Hillary Clinton’s Cinco de Mayo LA Rally Anything but Festive Due to Protesters

PHOTO: Protesters outside East Los Angeles College in Los Angeles, where Democratic presidential front-runner Hillary Clinton held a rally on May 5, 2016.PlayLiz Kreutz
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Hillary Clinton headed to East Los Angeles Thursday night in honor of the Mexican holiday Cinco de Mayo -- but her rally in this predominantly Hispanic part of L.A. was anything but celebratory.

Hundreds of protesters descended upon East Los Angeles College to express their disdain for the Democratic presidential front-runner. Most of the protesters remained outside the college, although some made their way inside.

The protesters -- some of whom carried pro-Bernie Sanders signs -- spanned the spectrum in terms of their key issues: Some were protesting Clinton's refusal so far to release her speaking engagement transcripts and her ties to Wall Street, while others took issue with Clinton's "super-predator" remarks in 1994, and the crime bill her then-president husband signed that year. Others also headed to Clinton's rally to protest her involvement in the 2009 Honduras coup, and to accuse her of pandering to the Hispanic community.

Maritza Galvez, a 21-year-old student at the college, carried a sign that read, “We only matter when it’s Cinco de Mayo.” A man, who was leading a crowd, shouted into a loud speaker, "Hillary Clinton and the Democratic party have to know that they cannot come to Los Angeles, occupy Mexico on Cinco de Mayo, and think that we are not going to come out and denounce them!”

Other signs read: “Black Lives Matter Not Super-predators,” “Hillary Do You Friends Make $12 or $15?” “Viva Bernie!” “NAFTA? IRAQ WAR? HONDURAS? Hmmm?” “Release the Transcripts,” “CALIFORNIA WHERE THE CLINTON & TRUMP SCAM WILL BE EXPOSED," and “Welcome to LA Where Hispandering to Chicanos Doesn’t Work!!!”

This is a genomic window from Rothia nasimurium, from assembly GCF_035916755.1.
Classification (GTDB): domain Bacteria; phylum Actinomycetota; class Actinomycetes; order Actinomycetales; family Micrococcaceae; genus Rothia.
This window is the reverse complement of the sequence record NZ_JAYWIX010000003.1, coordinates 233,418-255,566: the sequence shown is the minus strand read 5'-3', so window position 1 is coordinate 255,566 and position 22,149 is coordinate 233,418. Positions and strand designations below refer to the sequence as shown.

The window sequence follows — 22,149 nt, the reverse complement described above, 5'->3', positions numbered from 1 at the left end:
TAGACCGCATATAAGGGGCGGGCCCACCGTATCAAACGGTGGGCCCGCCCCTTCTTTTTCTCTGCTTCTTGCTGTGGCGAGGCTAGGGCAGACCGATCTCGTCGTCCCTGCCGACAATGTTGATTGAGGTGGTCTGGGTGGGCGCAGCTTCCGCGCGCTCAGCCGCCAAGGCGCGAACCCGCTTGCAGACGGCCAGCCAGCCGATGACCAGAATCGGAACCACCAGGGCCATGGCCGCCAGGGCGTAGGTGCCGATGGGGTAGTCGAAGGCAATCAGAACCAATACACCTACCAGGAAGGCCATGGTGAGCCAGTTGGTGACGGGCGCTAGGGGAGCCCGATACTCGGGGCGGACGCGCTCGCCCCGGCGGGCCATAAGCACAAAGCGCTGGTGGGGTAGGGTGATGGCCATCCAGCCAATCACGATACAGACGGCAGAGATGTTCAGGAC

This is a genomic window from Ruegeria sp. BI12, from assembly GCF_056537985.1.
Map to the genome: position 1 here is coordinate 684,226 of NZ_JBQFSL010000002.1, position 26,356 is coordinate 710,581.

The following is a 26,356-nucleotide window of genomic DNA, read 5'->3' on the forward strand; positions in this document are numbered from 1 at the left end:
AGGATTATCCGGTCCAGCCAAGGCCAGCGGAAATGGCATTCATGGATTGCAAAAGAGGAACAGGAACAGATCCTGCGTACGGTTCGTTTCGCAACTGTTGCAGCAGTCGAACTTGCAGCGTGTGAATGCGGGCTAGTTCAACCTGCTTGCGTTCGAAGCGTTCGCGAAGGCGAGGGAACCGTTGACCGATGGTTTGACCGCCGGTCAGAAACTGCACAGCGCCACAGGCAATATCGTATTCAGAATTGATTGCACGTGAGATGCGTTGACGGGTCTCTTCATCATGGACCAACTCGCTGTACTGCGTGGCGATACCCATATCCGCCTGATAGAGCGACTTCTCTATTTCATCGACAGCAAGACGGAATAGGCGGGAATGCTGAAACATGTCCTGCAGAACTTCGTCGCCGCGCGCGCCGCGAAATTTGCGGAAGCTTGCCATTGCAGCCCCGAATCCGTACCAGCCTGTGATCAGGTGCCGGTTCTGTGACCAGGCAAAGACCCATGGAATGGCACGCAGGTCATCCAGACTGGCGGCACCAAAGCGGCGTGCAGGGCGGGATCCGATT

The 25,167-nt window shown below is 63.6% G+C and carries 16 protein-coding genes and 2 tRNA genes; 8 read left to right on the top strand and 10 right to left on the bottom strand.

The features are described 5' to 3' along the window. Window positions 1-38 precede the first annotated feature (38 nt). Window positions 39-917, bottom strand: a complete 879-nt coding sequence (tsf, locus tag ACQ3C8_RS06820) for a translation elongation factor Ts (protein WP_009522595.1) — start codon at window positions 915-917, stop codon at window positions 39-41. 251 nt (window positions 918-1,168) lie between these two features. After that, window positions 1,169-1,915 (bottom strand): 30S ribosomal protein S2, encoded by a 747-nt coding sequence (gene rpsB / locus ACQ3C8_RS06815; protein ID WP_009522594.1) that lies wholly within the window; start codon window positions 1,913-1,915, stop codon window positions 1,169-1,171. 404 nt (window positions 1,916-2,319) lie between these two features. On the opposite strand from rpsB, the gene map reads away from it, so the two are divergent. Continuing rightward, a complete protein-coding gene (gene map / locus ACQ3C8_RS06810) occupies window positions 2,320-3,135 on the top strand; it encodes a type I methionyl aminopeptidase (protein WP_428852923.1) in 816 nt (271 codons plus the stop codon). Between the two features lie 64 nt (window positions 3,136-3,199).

One sign specifically stood out: It was a giant photo of the Clintons with GOP front-runner Donald Trump at his Florida wedding -- an obvious nod that Clinton's relationship with Trump was not always so acrimonious.

There was a large police presence outside the college, with LAPD officers on horses blocking off areas with yellow tape. There were also a few LAPD helicopters flying overhead.

After the event, protesters formed two long lines along a narrow pathway and aggressively yelled out at Clinton supporters as they exited the rally. “She’s a liar! Liar! Why are you voting for a liar?” one man shouted. Others chanted, “Hillary Fuera East LA!” (meaning “get out”).

Inside, Clinton was confronted on the rope line by a protester who was quickly surrounded by police and taken out. And during her remarks, one woman, who appeared to be protesting Clinton’s role in the 2009 coup in Honduras, shouted loudly, “She killed Berta! She killed Berta!” — referring to Berta Caceres, a Honduran environmental activist and indigenous leader, who called out Clinton for her role in the coup, before being assassinated in March.

As this was happening, Clinton supporters countered with chants of “Hillary! Hillary!”

Clinton acknowledged her supporters' chants, telling them, “I mean this crowd is ready, aren’t you? I mean, I can’t do this without you.”

Likely because of the commotion, Clinton gave a very short speech by her standards: Just over 13 minutes -- nearly all of which focused on Trump.

Appealing to the largely Hispanic crowd, Clinton hit Trump hard on immigration.

“Just yesterday Donald Trump doubled down on his plan to create a deportation force to round up millions of people, that’s actually what he said," Clinton reminded the rally-goers. "He has pledged in his first days in office to scrap DACA and DAPA. And to finalize a design for a giant wall on the border. Well the best way to prevent that from happening is to make sure he never gets near the White House."

Clinton also acknowledged it was Cinco de Mayo, which commemorates the Mexican army’s 1862 victory over France at the Battle of Puebla during the Franco-Mexican War.

“I got to start by saying, that on Cinco de Mayo," she said, "I can’t think of a better place to be than right here.”